It is 11:45 on a Saturday night and you are sound asleep when the phone rings. You fumble around for the receiver, pick it up and mumble “hello”. The man’s voice on the line is very calm, but the words he says changes your life forever. A quick burst of adrenalin surges through your body as he states in an even voice that your 17-year-old daughter has been killed in a car accident. You are stunned and you feel like you can’t breath. You have gone from being groggy to more alert than you have ever been in your life. You begin to argue that it can’t be true, but he is certain. Her identification matches this address and phone number. The emotion of absolute heartbreak now comes flooding over you and you can barely speak. The state trooper is patient. He has, unfortunately, made this call many times. He explains that your daughter and her girlfriend were struck head on by a drunk driver. They were both dead before help could arrive. There is more explanation given and some phone numbers you are to call but it is just a blur. You can no longer focus on what is being said. Finally after expressing his deepest condolences the officer hangs up.   

As you begin to sob you simply cannot believe the horror is true. Only 4 or 5 hours ago you kissed her goodbye. You were going to spend the day together tomorrow. She was so beautiful and kind and intelligent. She had been making plans for her future and she wanted to be a force for change in the world. Everyone loved her and she had countless friends. She had her whole life ahead of her. For Christ’s sake she was only 17 years old. As the realization slowly sets in that this is not a nightmare but actual reality, you begin to give up. You collapse into absolutely paralyzing grief. A million questions fill your mind. How could this have happened? Who is responsible? Why did it have to be your daughter? What had your family done to deserve this?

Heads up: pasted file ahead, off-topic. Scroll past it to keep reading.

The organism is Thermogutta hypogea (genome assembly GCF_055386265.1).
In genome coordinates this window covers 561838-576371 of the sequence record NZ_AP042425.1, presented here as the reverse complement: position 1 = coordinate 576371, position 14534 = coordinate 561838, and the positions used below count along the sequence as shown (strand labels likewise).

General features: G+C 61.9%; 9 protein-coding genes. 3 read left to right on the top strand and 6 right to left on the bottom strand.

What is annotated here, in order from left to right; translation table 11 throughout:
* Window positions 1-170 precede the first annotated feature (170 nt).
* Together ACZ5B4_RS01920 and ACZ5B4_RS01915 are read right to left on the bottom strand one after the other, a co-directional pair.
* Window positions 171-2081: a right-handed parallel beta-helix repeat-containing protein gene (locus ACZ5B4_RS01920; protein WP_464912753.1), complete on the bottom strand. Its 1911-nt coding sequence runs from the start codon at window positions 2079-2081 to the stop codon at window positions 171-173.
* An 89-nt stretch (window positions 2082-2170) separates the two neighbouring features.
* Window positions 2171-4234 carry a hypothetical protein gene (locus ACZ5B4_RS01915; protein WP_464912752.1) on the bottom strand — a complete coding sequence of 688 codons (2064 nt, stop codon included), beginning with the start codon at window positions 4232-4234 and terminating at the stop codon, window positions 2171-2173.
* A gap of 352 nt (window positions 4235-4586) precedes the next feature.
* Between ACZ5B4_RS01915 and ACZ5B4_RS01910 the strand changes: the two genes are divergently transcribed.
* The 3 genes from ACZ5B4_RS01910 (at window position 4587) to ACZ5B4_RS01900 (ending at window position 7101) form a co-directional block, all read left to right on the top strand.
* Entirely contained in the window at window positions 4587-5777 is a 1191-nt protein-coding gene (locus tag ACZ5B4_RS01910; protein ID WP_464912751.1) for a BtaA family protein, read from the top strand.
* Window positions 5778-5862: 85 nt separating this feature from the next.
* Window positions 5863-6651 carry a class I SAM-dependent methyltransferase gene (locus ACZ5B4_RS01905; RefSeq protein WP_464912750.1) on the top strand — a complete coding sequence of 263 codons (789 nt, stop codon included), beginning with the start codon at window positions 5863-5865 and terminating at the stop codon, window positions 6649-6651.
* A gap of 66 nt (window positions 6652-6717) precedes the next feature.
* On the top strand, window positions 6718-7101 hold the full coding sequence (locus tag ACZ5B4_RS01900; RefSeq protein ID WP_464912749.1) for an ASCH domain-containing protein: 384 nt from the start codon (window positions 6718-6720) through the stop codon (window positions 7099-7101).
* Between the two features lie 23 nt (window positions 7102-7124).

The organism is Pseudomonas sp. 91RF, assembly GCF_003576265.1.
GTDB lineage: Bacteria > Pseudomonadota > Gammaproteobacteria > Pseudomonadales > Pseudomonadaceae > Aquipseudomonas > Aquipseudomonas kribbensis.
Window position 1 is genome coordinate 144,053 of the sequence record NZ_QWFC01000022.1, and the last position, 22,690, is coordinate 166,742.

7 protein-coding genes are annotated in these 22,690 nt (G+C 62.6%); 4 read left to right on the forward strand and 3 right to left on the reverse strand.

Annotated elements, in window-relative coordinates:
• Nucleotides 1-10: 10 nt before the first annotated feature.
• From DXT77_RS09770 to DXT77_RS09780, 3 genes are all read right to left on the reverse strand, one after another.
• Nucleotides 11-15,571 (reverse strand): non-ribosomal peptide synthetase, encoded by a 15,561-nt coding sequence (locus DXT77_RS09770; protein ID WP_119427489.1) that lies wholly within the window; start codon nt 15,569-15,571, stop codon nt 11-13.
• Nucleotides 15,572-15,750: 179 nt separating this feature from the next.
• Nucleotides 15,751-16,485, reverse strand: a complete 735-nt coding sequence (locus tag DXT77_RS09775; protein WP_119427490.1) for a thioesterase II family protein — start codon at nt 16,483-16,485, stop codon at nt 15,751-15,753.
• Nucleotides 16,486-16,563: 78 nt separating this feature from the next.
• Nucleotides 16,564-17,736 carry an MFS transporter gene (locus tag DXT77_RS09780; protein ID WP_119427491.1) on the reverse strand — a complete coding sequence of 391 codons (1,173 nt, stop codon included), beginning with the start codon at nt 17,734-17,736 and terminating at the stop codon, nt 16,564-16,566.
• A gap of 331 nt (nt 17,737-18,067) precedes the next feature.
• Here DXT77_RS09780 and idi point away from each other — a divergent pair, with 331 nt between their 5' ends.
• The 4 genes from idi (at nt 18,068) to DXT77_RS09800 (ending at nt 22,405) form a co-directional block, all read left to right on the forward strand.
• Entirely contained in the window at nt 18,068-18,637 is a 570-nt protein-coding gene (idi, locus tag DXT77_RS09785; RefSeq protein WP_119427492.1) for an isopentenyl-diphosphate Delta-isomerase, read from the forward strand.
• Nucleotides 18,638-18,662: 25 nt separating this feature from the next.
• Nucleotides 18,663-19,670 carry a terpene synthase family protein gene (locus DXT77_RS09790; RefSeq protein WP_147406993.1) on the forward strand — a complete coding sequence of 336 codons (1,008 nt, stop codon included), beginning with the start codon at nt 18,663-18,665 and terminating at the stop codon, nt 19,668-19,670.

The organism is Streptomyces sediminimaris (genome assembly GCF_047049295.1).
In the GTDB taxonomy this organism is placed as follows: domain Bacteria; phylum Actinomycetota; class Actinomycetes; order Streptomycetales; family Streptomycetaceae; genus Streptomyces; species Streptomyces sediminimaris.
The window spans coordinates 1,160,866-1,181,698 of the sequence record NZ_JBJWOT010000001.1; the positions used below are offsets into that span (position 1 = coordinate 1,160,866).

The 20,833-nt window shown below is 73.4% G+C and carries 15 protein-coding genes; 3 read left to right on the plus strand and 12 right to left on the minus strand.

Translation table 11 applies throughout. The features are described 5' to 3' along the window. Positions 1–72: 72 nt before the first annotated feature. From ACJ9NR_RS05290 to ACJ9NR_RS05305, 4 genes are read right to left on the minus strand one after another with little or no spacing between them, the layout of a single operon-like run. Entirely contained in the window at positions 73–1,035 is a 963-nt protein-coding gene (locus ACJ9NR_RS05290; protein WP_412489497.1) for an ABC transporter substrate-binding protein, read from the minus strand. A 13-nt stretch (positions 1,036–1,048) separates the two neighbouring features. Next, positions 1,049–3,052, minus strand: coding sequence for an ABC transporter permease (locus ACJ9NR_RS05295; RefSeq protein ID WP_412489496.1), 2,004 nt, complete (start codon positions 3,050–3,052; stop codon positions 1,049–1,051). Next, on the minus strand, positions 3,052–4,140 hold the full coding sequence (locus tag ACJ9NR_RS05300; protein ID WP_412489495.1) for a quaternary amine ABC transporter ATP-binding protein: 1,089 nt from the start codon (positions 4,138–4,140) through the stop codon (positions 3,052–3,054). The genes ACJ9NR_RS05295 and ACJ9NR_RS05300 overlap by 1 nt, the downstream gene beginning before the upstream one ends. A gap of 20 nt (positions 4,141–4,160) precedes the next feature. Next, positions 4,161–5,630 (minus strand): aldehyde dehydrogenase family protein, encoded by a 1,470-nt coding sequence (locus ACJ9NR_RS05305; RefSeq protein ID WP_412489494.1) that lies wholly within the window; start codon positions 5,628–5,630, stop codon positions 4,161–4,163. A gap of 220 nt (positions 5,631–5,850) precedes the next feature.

Months later, the days following the phone call will be difficult to remember. You know you managed to function somehow and to make the decisions that were necessary, but it is not clear how you were able to keep going through the overwhelming pain. You spent hours breaking the news to family members. You went to the mortuary and picked out her casket. You endured the funeral itself and then finally you said goodbye for the last time at the graveside. You can remember bending down and gently kissing her coffin and knowing with certainty that this was the end. She was gone forever and you would never see her again. From that moment on you were not the same person. No matter how long you live there will always be a part of you missing. You know that her birthday and holidays will bring fresh pain. You will watch her friends go on to college, get married and start families, and although happy for them, you will not be able to help feeling a certain amount of envy for all the things you and your daughter will miss. Until your final breath you will never understand why her life had to be taken.